Hi! I hope you’re doing well.

I’ve been chewing on writing something like this for over a month now. A small textual recording of what life has been like for me, living through the COVID-19 pandemic in rural New Brunswick while underemployed.

I posted my initial reaction to the COVID-19 outbreak back in March. At the time it felt like the run-up to the Y2K meltdown in late 1999 with people cleaning out aisles of toilet paper from the local grocery stores. Remember two months ago?

I was laid off from my job at a local software company just a day after I wrote that. It turns out, the airline industry as a whole doesn’t really operate with a whole lot of cash reserve on hand and when planes stop flying, the money dries up. It’s actually worse, because those grounded planes cost a lot of money to stay on the tarmac. Storage and maintenance fees are very expensive. Companies providing services to those airlines are suddenly left with a stack of operating expenses and no cashflow coming in. So they contract and consolidate.

At the time, it felt like my employers were doing me a favor. Taking a pay cut and having to work from home felt like a step backwards, but that wasn’t an option available to me anyway.

Two months later, getting laid off is starting to feel more profound. I’m doing all right and Deb’s employed and working her ass off. The Canadian Government has a pretty solid safety net in place for people affected by job loss during the pandemic and I’m able to take advantage of that while I look for work. But all those sweet remote development jobs are in high demand right now so there’s a lot of competition. And the postings are disappearing, presumably as companies are inundated with resumes to sift through.

Looking for a job as a software developer comes with its own sets of challenges. Being upbeat while in self-isolation is hard enough. Selling a prospective employer on my unusual resume is even harder on a bad cell connection or (horror) on video with my way past due disastrous hair situation. I’ve been trying to put myself out there and have had tremendous help from my previous employer, local connections and former colleagues.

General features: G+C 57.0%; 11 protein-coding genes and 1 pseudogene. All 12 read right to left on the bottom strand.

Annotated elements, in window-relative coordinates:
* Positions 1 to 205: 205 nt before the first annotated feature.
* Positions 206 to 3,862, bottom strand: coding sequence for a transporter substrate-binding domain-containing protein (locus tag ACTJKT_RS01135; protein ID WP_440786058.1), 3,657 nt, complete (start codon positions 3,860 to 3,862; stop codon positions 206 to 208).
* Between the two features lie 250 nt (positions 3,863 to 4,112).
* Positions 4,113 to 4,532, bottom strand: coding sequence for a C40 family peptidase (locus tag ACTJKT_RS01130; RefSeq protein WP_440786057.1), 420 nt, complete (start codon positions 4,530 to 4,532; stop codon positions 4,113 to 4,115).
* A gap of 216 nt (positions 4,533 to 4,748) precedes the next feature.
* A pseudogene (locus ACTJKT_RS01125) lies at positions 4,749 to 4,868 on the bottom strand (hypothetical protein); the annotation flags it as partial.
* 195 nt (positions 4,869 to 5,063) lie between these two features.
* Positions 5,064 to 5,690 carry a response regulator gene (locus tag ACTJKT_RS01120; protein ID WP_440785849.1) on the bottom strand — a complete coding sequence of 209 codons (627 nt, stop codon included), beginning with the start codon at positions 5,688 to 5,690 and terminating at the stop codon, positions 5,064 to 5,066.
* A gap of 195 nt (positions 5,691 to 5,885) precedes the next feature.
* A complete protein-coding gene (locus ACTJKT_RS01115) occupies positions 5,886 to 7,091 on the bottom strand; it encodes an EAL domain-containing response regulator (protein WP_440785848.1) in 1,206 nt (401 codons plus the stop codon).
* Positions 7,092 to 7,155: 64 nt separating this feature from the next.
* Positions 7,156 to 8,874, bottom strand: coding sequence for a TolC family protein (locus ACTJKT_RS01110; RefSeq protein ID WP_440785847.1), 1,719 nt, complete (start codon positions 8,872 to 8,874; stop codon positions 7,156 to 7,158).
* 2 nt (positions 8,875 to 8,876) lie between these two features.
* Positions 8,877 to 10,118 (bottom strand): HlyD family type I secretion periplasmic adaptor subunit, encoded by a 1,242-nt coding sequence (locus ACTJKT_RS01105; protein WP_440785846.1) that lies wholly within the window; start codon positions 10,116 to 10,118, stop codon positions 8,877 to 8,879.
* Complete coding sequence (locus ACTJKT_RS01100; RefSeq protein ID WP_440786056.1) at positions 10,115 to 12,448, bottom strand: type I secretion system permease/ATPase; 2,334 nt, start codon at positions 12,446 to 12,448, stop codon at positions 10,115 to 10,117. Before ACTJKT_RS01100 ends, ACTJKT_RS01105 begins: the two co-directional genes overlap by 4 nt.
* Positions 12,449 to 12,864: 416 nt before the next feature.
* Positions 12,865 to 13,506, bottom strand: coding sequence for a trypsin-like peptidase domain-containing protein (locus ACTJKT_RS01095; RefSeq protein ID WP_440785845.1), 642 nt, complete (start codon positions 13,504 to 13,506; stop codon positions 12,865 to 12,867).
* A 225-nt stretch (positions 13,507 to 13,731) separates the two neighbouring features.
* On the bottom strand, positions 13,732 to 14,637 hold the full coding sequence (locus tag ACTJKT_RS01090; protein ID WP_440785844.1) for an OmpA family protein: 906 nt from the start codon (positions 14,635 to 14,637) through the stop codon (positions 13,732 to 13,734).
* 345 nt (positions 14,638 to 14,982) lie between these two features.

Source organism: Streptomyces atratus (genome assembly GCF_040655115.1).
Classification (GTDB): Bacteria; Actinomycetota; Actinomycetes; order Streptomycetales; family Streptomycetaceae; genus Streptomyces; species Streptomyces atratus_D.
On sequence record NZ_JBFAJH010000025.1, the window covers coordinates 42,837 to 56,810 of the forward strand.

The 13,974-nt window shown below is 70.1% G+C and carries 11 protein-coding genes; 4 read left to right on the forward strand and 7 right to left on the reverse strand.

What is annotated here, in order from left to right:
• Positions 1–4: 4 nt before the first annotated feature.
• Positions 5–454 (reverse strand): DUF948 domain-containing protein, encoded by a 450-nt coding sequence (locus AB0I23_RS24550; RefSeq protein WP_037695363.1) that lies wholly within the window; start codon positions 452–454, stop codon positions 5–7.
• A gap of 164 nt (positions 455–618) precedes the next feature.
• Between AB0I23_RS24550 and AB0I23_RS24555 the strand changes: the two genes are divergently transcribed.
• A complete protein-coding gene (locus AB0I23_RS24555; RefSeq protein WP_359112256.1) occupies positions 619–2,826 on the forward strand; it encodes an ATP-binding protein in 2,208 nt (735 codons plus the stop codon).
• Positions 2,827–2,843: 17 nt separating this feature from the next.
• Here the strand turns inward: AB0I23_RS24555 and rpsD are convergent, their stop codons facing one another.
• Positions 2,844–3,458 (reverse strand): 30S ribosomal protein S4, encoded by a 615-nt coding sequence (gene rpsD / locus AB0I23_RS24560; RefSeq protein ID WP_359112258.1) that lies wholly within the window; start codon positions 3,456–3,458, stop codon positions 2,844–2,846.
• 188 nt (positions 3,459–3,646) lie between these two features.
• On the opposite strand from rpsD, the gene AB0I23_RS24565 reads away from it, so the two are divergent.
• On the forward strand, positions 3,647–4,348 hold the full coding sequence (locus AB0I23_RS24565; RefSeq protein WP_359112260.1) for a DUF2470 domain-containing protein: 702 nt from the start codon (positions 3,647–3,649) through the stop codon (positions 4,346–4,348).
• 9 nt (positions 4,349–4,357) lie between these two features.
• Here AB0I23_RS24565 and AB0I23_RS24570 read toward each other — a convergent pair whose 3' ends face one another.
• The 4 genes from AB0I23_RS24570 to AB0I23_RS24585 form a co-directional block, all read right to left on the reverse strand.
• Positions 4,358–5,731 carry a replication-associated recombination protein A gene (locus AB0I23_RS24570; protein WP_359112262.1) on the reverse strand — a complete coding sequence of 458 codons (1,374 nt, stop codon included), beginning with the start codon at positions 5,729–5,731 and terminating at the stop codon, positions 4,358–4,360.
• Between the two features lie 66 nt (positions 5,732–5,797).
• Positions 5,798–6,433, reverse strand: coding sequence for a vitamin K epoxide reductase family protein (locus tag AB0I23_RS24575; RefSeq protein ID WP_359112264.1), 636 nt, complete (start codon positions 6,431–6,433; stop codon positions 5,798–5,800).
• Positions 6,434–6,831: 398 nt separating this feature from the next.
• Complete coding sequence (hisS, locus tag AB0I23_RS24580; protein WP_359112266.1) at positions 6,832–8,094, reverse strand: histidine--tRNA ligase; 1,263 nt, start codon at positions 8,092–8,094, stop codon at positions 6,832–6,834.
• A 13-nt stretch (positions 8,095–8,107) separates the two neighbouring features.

In two months I’ve had a lot of email exchanges, online chats and various video and phone calls. I’ve had fifteen interviews with various companies both local and remote. Four of those turned into “coding challenges” of varying levels of sophistication. Much of this has been happening concurrently with meetings scheduled around coding challenges with lots of task switching from coding to speaking to dealing with the dog who has suddenly decided, Now is the time to do something and would you, for the love of god just pay attention to me now? No, Zeke. Maybe later.

The worst of these experiences was an interview with a recruiter followed by a request for a follow-up interview the next day. Great, but the recruiter threw in “just a quick coding challenge that shouldn’t take you too long” in a programming language I haven’t used in well over ten years. This was already the end of the day and I had less than 24 hours to complete it. Things were moving very quickly, she assured me, but they just wanted to see what I could do, technically.

OK! No big deal. It took me almost two hours to get the environment setup and I spent the rest of the day relearning the idioms of that particular language vis-a-vis text processing, date parsing, file formats and data structures. I had two other meetings that broke up the day that prevented me from getting the whole thing completed. I submitted what I had with fifteen minutes to go before the interview after routing around Microsoft’s email client balking at sending a simple zip file.

The job I was apparently interviewing for had nothing to do with the coding challenge. I was already flustered going into it, still thinking about how I wanted to present my code when I dialed into the noisy conference call. What followed was about 15 minutes of three people asking me if I thought I was suitable to rebuild and modernize an online billing system for Big Company X. How would I do it and what technologies would I use?